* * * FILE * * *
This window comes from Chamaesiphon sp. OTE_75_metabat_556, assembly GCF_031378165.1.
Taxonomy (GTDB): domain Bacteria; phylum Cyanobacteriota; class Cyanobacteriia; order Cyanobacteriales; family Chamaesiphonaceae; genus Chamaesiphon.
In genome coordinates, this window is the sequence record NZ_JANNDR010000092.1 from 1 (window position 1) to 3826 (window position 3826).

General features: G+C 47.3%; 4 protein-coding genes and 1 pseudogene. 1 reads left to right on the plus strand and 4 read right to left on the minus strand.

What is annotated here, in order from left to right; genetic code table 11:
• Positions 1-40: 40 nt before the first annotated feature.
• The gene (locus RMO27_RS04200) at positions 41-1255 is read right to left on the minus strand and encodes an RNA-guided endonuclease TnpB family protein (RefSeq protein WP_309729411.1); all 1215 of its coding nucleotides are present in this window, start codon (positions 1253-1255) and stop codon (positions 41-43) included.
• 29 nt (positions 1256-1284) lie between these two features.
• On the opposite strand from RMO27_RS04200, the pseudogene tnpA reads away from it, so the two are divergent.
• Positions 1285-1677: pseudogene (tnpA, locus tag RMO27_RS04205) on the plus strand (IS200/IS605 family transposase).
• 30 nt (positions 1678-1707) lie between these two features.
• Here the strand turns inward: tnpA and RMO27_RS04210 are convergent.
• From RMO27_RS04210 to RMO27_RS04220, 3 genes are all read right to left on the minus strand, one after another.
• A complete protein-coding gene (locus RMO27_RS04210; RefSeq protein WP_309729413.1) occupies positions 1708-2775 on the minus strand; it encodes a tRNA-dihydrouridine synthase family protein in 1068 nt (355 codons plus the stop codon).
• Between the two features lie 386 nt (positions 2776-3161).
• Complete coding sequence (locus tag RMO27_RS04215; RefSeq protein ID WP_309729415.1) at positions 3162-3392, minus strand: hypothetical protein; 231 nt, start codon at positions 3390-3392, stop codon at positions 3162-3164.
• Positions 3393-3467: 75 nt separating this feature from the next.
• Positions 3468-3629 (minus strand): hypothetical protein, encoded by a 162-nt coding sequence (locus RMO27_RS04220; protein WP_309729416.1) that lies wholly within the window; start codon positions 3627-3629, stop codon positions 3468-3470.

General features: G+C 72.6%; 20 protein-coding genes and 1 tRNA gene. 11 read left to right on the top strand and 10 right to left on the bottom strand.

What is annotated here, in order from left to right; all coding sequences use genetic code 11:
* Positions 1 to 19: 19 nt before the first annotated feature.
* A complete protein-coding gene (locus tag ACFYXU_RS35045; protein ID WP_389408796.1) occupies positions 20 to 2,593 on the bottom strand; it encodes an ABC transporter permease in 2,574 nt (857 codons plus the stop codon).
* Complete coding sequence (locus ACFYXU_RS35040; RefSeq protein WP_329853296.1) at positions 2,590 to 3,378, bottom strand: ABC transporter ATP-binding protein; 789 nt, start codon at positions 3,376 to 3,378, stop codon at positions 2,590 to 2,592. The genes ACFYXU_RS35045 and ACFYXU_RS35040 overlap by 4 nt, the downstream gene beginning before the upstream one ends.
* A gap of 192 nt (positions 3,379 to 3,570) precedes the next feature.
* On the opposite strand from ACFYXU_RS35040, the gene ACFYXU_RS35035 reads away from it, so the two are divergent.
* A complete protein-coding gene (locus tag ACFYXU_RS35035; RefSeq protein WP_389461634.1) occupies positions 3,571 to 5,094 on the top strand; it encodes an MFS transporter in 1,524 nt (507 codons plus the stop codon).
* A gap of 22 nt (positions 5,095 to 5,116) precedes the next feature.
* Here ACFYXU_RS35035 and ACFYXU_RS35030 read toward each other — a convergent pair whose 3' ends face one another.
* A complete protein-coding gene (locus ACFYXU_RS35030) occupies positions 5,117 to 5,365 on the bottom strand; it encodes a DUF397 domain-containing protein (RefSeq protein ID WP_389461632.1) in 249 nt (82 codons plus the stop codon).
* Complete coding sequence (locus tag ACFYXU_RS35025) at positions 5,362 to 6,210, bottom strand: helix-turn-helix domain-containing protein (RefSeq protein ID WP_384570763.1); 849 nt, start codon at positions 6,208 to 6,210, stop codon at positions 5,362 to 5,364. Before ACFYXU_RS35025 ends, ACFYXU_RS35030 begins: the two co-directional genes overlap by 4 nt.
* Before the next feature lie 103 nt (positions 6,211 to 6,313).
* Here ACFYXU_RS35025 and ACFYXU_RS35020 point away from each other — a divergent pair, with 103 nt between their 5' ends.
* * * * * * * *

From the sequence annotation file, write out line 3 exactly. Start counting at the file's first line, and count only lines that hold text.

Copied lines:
In genome coordinates, this window is the sequence record NZ_JANNDR010000092.1 from 1 (window position 1) to 3826 (window position 3826).